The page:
North Korea reportedly launches an 'unidentified projectile,' ahead of Trump's meeting with China

North korea missile testsKCNAFile photo of a North Korean missile test from KCNA.

North Korea has reportedly launched an
unidentified projectile to the sea, off the Korean Peninsula on Tuesday.

The unknown projectiles were confirmed by South Korea’s Joint Chiefs of Staff on Wednesday morning, according to The Wall Street Journal.

Jeffrey Lewis, an expert on North Korea, suggested that the projectiles were probably launched by a submarine, given the proximity to a known North Korean submarine base, The Washington Post reported.

The launch takes place the same day senior White House officials delivered a stern message on North Korea’s nuclear program.

“The clock has now run out, and all options are on the table,” the official said in a CNN report.

The warning came from two senior White House officials who spoke on the condition of anonymity, during the pivotal time when President Donald Trump is scheduled to meet with Chinese President Xi Jinping at his estate in Florida later this week.

The officials also pointed toward the failure of prior administration’s efforts to curb the growing threat of North Korea’s nuclear capabilities, and said that North Korea is a “matter of urgent interest for the President and the administration as a whole.”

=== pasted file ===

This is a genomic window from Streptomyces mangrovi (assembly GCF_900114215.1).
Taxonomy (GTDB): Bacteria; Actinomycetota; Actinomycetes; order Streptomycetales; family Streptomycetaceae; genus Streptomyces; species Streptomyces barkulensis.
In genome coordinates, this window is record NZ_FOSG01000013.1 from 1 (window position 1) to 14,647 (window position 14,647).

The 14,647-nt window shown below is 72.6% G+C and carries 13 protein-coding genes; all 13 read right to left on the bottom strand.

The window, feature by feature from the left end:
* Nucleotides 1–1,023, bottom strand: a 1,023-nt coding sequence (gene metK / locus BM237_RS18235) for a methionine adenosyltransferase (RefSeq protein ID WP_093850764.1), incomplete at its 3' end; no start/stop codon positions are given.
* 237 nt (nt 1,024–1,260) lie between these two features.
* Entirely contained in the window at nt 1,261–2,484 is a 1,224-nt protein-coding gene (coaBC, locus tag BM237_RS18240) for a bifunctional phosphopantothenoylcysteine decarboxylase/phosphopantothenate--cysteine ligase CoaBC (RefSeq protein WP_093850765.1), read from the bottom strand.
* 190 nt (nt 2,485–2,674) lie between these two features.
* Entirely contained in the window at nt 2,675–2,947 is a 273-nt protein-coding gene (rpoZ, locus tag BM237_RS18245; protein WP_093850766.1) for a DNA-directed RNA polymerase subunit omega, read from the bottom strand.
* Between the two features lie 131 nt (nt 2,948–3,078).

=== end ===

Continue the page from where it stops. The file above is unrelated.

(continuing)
Additionally, the officials said they planned on pursuing a way to influence China — North Korea’s closest ally — into restraining North Korea’s ambitions.

The comments from the officials echoed the same tone as Jack Keane, a four-star US Army general who declined a cabinet position from Trump.

“A pre-emptive strike against launch facilities, underground nuclear sites, artillery and rocket response forces and regime leadership targets may be the only option left on the table,” Keane said to The Times of London. “We are rapidly and dangerously moving towards a military option.”

In an interview with The Financial Times earlier this week, Trump also mentioned that the US would act unilaterally to stop North Korea if China did not.

“China will either decide to help us with North Korea, or they won’t,” Trump said. “If China is not going to solve North Korea, we will.”

After Financial Times published its interview with Trump on Sunday, Gen. John Hyten, the commander of US Strategic Command, was quick to assure that any option to address North Korea’s nuclear program would have to involve China.

“Any solution to the North Korean problem has to involve China,” Hyten told the Senate Armed Services Committee on Tuesday, according CNN’s report. “I’ll provide those military options [to the president] … I look at it from a strategic perspective and I can’t see a solution that doesn’t involve China.”

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